#WomenInAg: Sue-Ann Staff ready to move discussion beyond gender

·3 min read

Since deciding at only 16 years old that she would one day be a winemaker, Sue-Ann Staff has made wine her life’s work.

After spending time both abroad and at home learning the craft, her youthful vision came to life when she opened Sue-Ann Staff Estate Winery 12 years ago.

As a successful businessperson running her own operation, Staff has spoken at a range of events highlighting women in business.

But ultimately her participation is more out of a sense of obligation – she yearns for the day when gender is no longer the hot topic of discussion.

“It’s becoming less noteworthy, and I think that’s the goal,” she said of being a woman in viticulture and oenology. “There’s a lot more to talk about in winemaking than gender.”

Staff has witnessed the rebirth of the wine industry over her 25 years in it, from industrial-sized production to its resurgence as an agri-tourism business with the small estate and craft wineries that have become so prominent in Niagara today.

And yet, for all the industry’s growing up, she admits it’s “alarming how few women there are.” It’s noticeable at events, where men dominate the rosters and women reach out to her to say what an inspiration she is.

Staff doesn't deny that there are barriers to women entering into the wine industry. She notes the physicality involved in the industry in Canada, for one, compared to other winemaking regions in the world, which have embraced technology and made the process less labour-intensive.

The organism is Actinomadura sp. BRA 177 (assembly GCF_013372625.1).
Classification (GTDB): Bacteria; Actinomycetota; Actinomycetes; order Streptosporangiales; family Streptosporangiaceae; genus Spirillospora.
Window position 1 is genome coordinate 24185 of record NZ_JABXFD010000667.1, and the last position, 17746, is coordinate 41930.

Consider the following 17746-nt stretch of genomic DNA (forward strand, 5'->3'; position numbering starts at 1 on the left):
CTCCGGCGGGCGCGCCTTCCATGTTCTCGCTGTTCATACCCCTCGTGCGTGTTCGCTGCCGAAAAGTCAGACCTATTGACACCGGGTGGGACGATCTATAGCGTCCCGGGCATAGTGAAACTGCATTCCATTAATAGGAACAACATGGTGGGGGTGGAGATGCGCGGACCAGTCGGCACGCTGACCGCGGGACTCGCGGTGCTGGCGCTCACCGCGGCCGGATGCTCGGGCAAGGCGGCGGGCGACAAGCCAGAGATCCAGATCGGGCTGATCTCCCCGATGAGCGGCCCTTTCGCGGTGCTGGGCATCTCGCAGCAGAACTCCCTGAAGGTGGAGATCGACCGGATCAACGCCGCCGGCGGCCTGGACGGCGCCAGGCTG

But at the root of challenges facing women, she says, is the industry itself, not gender.

“It matters that you’re good at what you do,” she insisted.

At times, she’s been insulted by remarks made from mostly older men asking when her husband bought the operation for her, or even what her alimony payment looked like.

It’s the exception to her experience, however, not the rule. Rather than dwell on it, she challenges the ignorance and moves on.

“This is my own stubbornness that got me this far; this is my own energy. I say that I run on another octane level,” she remarked.

Her grandfather was a determined and adamant grape grower when Staff was growing up with her family on the farm in Jordan, where her estate now sits. It has been in the family lineage for over two centuries.

“I loved driving the equipment,” she said.

Her father was determined not to award Staff any special treatment growing up just because she was the girl on the farm.

Staff’s career success comes at the sacrifice of what she called her own personal development – she has no children and has never married.

For Staff, that’s just fine; grapes are more her thing anyways. Besides, winemaking isn’t so much a job as it is something Staff lives, eats, breathes and, of course, drinks.

Her advice for women wanting to break into the industry is no different than for men: focus on hard work and education.

After all, it’s those principles which Staff credits with getting her where she is today.

So if you decide to the visit the tasting room at Sue-Ann’s, don’t expect to find her topping up your glass. Maybe she’ll be out in the field steering a tractor, meeting with bankers, designing a marketing plan or perhaps even taking a day off – but don’t ever expect her to retire.

Jordan Snobelen, Local Journalism Initiative Reporter, Niagara this Week